Section 35 of the Constitution Act, 1982 does not define the scope of section 91(24); however, it does state that Indian, Inuit and Métis peoples are Aboriginal peoples for the purposes of the Constitution. The Court held that “Indian” or “Indians” in the constitutional context has two meanings: a broad meaning in section 91(24) that includes both Métis and Inuit and can be equated with the term “aboriginal peoples of Canada” used in section 35, and a narrower meaning that distinguishes Indian bands from other Aboriginal peoples. While the federal government conceded that section 91(24) includes non-status Indians, the SCC stated that it would be constitutionally anomalous for the Métis to be the only Aboriginal peoples to be recognized and included in section 35 yet excluded from the constitutional scope of section 91(24). The Court concluded that Métis and non-status Indians are “Indians” under section 91(24) by virtue of the fact they are all Aboriginal peoples. The Court advised that determining whether particular individuals or communities are non-status Indians or Métis under section 91(24) remains a fact-driven question to be decided on a case-by-case basis in the future.
In considering the Powley criteria, the SCC emphasized that the constitutional purpose of section 91(24) – which relates to the federal government’s relationship with Canada’s Aboriginal peoples – is very different from that of section 35. In Powley, the Court relied on the criteria to determine who qualifies as Métis for the purposes of section 35(1). The SCC was unable to find any principled reason for arbitrarily excluding Métis from Parliament’s legislative authority on the basis of the test in Powley. The Court also made clear that Métis that qualify as “Métis” for the purposes of section 91(24) do not automatically qualify as “Métis” for the purposes of section 35. They are linked but distinct constitutional sections – one dealing with jurisdiction (section 91(24)) and one dealing with the constitutional recognition and affirmation of Aboriginal and treaty rights (section 35).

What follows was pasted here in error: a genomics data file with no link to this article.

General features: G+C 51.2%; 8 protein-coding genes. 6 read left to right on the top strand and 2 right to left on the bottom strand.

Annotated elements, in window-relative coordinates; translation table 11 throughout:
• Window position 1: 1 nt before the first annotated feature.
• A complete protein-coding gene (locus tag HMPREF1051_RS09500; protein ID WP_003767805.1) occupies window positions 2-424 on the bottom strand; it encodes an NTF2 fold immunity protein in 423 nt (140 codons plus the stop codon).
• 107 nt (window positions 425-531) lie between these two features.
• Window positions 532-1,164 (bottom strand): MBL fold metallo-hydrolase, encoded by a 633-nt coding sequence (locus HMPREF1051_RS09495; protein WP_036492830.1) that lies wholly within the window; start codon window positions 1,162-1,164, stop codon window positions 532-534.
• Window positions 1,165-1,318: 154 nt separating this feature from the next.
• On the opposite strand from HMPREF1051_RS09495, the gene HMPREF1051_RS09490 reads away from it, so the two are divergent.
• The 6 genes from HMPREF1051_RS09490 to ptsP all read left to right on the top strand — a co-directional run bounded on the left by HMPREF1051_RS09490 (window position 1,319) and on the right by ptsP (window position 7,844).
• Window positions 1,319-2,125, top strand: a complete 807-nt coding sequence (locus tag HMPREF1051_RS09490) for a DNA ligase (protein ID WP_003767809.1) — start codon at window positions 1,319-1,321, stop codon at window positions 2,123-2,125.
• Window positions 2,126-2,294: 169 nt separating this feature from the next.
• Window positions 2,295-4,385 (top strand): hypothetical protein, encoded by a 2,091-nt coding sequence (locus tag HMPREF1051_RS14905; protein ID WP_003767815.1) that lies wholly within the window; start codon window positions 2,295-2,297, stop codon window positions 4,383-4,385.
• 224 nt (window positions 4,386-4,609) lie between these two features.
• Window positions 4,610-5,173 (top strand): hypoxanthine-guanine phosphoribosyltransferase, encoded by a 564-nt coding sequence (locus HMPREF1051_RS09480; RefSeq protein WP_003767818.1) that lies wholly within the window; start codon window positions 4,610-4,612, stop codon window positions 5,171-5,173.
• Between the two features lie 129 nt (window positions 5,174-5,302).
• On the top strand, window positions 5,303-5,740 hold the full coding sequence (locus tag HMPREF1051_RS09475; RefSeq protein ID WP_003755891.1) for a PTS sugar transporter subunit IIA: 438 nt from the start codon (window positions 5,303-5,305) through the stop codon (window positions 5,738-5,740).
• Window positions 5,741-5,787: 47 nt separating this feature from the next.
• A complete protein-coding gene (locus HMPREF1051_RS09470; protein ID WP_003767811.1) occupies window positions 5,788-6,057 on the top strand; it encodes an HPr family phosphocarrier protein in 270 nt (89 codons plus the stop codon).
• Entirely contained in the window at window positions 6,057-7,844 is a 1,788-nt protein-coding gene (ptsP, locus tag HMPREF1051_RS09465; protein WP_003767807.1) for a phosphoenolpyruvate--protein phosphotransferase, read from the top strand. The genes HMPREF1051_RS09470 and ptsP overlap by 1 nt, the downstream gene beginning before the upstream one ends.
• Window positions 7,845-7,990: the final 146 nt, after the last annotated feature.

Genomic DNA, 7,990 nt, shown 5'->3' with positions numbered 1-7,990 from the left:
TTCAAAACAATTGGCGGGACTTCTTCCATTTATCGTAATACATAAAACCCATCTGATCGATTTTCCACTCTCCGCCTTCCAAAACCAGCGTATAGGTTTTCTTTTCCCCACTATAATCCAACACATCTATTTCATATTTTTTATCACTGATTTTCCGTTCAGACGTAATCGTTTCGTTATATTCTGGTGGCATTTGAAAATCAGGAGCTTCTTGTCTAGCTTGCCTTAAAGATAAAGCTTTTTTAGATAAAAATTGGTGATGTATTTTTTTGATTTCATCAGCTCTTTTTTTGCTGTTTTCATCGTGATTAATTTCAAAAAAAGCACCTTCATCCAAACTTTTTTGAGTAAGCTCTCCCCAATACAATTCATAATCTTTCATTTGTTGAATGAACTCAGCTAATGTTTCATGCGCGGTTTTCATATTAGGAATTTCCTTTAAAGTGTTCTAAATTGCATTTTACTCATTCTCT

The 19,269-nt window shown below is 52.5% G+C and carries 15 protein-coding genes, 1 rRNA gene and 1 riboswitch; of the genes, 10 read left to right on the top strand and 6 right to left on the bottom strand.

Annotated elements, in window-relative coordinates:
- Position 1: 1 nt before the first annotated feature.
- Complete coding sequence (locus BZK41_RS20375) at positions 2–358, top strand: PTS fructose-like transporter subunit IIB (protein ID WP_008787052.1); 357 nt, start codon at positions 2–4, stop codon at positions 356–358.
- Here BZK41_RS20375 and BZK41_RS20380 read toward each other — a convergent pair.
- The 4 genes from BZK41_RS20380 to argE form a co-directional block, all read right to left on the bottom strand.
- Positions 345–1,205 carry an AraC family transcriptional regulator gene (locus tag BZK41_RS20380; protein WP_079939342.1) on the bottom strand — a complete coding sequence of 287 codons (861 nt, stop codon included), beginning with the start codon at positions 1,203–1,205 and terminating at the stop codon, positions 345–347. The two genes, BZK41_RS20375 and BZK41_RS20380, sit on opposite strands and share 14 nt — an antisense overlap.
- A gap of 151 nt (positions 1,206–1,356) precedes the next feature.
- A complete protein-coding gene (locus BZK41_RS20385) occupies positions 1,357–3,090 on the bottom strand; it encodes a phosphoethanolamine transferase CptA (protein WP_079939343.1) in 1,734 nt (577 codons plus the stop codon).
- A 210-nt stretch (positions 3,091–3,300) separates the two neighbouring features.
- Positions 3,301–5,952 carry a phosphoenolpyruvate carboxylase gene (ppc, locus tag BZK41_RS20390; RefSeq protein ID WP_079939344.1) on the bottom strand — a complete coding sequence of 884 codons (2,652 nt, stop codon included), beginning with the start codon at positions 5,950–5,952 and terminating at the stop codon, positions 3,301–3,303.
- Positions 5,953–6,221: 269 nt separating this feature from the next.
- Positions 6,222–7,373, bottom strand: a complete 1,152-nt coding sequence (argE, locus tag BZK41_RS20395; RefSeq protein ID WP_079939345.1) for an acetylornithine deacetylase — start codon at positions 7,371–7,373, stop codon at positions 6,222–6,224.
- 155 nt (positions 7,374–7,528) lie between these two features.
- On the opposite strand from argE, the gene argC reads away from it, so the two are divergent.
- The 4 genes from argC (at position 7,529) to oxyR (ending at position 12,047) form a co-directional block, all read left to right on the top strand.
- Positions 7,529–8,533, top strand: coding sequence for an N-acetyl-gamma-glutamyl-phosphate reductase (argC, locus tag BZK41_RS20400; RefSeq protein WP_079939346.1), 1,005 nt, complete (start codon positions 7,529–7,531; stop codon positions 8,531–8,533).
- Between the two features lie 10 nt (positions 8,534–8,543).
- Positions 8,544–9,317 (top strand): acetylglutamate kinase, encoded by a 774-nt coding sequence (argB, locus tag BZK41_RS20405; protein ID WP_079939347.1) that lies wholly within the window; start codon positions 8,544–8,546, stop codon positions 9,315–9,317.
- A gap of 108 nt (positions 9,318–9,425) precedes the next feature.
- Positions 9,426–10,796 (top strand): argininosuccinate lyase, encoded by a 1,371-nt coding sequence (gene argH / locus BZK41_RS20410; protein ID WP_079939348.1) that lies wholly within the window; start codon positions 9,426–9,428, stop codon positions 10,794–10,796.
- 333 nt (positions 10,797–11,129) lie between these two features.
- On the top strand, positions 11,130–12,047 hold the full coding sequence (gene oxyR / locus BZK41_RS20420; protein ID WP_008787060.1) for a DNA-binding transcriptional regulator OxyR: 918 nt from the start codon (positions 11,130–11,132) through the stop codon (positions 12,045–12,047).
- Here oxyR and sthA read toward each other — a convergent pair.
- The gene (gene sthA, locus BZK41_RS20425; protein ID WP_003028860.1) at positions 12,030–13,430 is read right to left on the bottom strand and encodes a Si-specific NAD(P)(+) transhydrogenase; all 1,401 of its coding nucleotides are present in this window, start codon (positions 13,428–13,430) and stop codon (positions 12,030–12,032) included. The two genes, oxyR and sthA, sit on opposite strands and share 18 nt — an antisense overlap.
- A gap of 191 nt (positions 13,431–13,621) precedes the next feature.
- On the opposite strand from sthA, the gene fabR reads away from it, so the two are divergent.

The Decision confirms that the federal government has jurisdiction over non-status Indians and Métis. However, it does not mean that all provincial legislation pertaining to non-status Indians and Métis is inherently ultra vires, or beyond the jurisdiction of governments. This is consistent with the approach taken by the SCC decision in Grassy Narrows First Nation v. Ontario (Natural Resources), 2014 SCC 48, which confirms that provincial laws of general application apply to treaty rights and associated lands, and that provincial governments can regulate and infringe treaty rights, where justified.
Further, the Decision does not affect the Crown’s duty to consult with Aboriginal groups. The SCC acknowledged that Haida Nation v. British Columbia (Minister of Forests), 2004 SCC 73, Tsilhqot’in Nation v. British Columbia, 2014 SCC 44, and Powley already recognize a context-specific duty to negotiate when Aboriginal rights are engaged. The Crown’s duty to consult does not necessarily apply to every group – it still requires a case-by-case analysis and the assertion of a bona fide Aboriginal or treaty right.
The Decision raises the issue of the appropriate role of the federal government in funding programs and services (which would otherwise fall within provincial jurisdiction, for example in areas such as health and education on reserves) to the broader group of Indians under section 91(24) and on what basis one group of section 91(24) Indians receives federal programs and services (namely Indians living on reserve), and other groups receive no or limited services (e.g., Métis, non-status Indians, registered Indians living off-reserve, other mixed communities, etc.).
Notably, the Decision now provides a fundamental basis for the federal government, along with the provincial and territorial governments, to engage with all Aboriginal peoples regarding the larger issue of reconciliation.